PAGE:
Aaron Ansarov


Born and raised in South and Central Florida, Aaron joined the US Navy at 18 as a Photographer’s Mate. He soon came into his own and was quickly recognized as one of the military’s top photojournalists. During this career Ansarov graduated the highly coveted Military Visual Journalism program at Syracuse University’s Newhouse school of Public Communications and later became a staff photographer of the Navy’s flagship publication, All Hands Magazine. Shortly after 9/11, Aaron decided to continue his career in the military and become an elite member of the Navy’s Combat Camera teams deploying to numerous locations and operations globally in both peacetime and war. Aaron was later injured during operations retired at less than 15 years. He quickly began a commercial career in Delray Beach, Florida while pursuing his true passions of art with photography as his canvas. After having several children he put the commercial photography lifestyle down and focused more on his desires in art and his children.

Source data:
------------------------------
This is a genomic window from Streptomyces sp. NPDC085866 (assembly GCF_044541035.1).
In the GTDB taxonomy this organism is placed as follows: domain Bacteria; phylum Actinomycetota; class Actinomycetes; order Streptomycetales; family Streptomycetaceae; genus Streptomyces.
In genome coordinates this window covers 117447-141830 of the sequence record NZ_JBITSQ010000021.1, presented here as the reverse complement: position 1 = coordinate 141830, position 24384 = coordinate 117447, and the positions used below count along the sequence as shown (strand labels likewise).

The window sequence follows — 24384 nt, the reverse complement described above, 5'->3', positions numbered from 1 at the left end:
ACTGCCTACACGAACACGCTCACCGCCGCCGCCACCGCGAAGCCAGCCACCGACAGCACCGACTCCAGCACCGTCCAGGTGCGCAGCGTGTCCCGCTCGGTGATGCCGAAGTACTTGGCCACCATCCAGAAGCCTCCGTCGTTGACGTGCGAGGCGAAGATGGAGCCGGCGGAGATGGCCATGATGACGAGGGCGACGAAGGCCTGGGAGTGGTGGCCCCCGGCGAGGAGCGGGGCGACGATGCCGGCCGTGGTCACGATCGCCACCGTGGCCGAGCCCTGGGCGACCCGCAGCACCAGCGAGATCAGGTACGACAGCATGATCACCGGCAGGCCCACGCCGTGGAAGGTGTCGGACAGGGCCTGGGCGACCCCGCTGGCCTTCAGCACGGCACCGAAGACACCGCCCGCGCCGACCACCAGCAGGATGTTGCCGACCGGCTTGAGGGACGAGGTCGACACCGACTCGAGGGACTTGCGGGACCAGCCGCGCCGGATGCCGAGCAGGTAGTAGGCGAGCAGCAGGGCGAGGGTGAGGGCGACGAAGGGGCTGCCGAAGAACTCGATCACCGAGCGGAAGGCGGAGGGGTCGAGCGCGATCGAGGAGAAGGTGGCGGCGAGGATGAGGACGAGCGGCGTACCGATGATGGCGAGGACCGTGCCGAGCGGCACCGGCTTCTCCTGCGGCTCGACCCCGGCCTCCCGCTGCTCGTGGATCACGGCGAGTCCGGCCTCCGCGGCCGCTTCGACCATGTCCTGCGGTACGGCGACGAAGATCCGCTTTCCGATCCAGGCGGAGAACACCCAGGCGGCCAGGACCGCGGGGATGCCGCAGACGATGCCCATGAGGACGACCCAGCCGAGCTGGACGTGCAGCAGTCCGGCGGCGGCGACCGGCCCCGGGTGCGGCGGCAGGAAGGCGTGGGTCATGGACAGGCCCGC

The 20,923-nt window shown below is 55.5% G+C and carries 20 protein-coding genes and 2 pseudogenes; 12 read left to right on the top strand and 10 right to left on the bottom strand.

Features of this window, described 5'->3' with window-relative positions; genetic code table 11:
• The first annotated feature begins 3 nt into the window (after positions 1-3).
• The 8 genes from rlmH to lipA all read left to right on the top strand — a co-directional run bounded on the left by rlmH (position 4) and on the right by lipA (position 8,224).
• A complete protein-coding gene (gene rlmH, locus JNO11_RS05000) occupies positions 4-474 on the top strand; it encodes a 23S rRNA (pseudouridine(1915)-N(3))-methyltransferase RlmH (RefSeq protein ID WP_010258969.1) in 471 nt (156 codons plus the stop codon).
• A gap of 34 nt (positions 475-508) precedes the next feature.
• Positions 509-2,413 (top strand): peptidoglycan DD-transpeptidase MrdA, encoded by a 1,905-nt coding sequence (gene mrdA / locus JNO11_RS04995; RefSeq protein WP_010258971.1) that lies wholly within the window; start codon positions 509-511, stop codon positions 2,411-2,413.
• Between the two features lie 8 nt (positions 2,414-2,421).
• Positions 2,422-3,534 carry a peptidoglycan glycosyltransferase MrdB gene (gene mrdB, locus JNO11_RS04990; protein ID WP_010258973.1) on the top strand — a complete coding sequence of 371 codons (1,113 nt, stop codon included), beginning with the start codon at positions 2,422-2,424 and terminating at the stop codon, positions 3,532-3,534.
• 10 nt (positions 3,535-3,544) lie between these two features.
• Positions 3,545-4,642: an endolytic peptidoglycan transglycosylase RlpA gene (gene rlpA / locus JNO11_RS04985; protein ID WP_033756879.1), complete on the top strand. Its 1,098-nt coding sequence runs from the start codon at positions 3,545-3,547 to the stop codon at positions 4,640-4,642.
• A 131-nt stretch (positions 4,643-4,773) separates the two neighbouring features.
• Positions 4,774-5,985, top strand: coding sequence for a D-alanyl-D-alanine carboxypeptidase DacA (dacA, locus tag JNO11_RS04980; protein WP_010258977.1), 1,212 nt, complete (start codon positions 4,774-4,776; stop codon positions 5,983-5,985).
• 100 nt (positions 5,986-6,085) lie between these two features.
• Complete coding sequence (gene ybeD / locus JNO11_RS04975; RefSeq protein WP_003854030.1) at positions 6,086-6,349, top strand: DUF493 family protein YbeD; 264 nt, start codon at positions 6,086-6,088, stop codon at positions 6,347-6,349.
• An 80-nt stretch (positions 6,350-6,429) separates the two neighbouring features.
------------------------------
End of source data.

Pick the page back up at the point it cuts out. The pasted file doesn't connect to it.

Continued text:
His first project started by sharing a father/son bond of exploring the beauty of nature in the backyard. This project was later published in a 4-page photo journal feature in July 2013 issue of National Geographic. He later took that exploration to the beach with a series of vibrantly detailed patterns of live Portuguese Man o’ War that gained him international attention. Including an article with Smithsonian as well as another feature with Nat Geo. He has since turned his lens back towards humans in a life long search for the answers to social issues through use of visual cues. His one to one project being one of his largest endevous examining the human skin at a 1:1 ratio to the camera allowing the viewer to see every intricacy that makes us who we are. His current project is titled The Human Spectrum which delves into the taboo of nudity and judgement. By not only removing all forms of fashion, affiliation and culture with nudity, but covering the subject in paint as a way of removing race Ansarov allows for the viewer to understand the normalcy of the human form in a vibrantly colorful way.


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National Geographic